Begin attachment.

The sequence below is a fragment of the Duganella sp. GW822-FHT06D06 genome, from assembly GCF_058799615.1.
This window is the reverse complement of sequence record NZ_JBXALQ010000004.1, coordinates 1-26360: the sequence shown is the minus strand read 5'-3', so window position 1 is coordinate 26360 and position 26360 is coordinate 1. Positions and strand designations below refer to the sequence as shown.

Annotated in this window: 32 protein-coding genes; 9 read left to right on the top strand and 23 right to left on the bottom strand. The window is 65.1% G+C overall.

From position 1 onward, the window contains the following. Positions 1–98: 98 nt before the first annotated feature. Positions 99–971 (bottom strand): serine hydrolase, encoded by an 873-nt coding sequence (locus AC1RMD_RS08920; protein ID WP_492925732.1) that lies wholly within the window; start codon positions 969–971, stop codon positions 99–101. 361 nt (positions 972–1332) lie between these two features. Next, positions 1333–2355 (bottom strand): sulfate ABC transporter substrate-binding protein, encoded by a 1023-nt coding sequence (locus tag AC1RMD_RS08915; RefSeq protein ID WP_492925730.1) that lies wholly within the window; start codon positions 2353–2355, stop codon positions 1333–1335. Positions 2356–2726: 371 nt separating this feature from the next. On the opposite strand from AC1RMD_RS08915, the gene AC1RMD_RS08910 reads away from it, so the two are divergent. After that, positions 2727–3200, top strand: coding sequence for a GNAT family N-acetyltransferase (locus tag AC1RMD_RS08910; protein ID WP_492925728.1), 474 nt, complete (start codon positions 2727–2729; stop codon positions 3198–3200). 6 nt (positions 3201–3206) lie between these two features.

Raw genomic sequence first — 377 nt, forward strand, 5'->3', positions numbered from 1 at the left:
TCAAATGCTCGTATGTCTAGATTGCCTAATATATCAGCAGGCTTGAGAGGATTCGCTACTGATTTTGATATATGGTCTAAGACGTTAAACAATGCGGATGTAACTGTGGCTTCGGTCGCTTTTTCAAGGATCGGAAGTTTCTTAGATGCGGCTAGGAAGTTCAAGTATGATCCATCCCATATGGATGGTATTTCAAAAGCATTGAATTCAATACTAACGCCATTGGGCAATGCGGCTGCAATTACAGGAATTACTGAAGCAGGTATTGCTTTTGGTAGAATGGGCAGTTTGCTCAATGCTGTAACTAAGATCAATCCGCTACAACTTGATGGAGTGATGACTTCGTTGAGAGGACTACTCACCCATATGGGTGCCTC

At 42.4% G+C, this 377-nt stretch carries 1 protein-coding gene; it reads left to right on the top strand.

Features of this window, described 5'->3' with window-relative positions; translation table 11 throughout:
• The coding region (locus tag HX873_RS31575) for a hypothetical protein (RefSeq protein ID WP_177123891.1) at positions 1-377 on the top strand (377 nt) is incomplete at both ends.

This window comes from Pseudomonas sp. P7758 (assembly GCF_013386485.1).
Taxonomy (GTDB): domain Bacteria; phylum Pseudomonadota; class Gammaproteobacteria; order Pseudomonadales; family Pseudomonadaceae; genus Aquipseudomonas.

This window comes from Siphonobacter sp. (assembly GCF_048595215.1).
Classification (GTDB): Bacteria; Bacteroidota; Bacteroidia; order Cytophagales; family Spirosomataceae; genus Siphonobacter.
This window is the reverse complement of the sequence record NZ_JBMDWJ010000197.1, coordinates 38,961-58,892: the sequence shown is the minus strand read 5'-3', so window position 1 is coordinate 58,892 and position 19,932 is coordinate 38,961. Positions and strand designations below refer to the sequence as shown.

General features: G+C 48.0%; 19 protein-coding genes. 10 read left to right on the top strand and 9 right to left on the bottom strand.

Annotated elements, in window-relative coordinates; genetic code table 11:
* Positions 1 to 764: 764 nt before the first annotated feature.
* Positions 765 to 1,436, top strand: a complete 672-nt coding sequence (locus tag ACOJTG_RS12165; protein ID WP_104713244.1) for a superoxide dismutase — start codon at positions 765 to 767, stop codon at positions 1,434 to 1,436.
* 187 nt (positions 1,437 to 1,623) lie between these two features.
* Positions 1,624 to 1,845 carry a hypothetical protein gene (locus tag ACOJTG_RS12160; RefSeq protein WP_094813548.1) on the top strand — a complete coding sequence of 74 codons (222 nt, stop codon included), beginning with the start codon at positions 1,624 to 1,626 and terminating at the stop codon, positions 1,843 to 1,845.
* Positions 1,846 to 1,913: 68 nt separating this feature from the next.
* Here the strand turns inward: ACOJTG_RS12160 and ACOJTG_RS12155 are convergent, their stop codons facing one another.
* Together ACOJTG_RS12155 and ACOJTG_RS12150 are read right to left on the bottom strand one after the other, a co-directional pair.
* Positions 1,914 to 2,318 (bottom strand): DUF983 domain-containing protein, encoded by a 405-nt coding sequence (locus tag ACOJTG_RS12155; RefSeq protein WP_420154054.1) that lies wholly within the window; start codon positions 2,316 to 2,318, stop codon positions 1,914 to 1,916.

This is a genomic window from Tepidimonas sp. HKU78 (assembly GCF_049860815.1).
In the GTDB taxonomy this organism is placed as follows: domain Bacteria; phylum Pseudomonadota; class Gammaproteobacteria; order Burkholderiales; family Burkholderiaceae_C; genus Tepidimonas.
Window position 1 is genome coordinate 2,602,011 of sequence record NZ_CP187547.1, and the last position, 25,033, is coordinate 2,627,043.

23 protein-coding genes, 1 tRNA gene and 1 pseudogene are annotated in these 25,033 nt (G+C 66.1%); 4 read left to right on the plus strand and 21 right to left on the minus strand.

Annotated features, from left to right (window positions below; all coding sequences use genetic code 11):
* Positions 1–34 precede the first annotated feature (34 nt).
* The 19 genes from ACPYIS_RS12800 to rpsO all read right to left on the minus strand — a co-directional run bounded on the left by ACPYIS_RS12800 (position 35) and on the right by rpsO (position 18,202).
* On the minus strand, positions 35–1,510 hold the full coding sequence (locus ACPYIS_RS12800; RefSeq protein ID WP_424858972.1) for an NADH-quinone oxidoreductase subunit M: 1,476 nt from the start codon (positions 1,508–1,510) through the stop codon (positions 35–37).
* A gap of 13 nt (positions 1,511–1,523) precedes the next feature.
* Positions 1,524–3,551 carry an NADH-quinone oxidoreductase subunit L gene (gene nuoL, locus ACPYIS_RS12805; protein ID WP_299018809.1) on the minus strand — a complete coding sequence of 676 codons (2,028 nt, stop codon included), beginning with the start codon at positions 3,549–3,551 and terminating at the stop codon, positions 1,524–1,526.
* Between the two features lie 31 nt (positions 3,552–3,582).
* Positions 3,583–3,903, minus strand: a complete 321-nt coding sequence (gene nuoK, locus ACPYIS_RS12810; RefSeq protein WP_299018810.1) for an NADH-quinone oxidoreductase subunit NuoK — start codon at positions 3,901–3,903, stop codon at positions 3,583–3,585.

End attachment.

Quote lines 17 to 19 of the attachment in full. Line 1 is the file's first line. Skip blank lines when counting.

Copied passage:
* Positions 1 to 764: 764 nt before the first annotated feature.
* Positions 765 to 1,436, top strand: a complete 672-nt coding sequence (locus tag ACOJTG_RS12165; protein ID WP_104713244.1) for a superoxide dismutase — start codon at positions 765 to 767, stop codon at positions 1,434 to 1,436.
* 187 nt (positions 1,437 to 1,623) lie between these two features.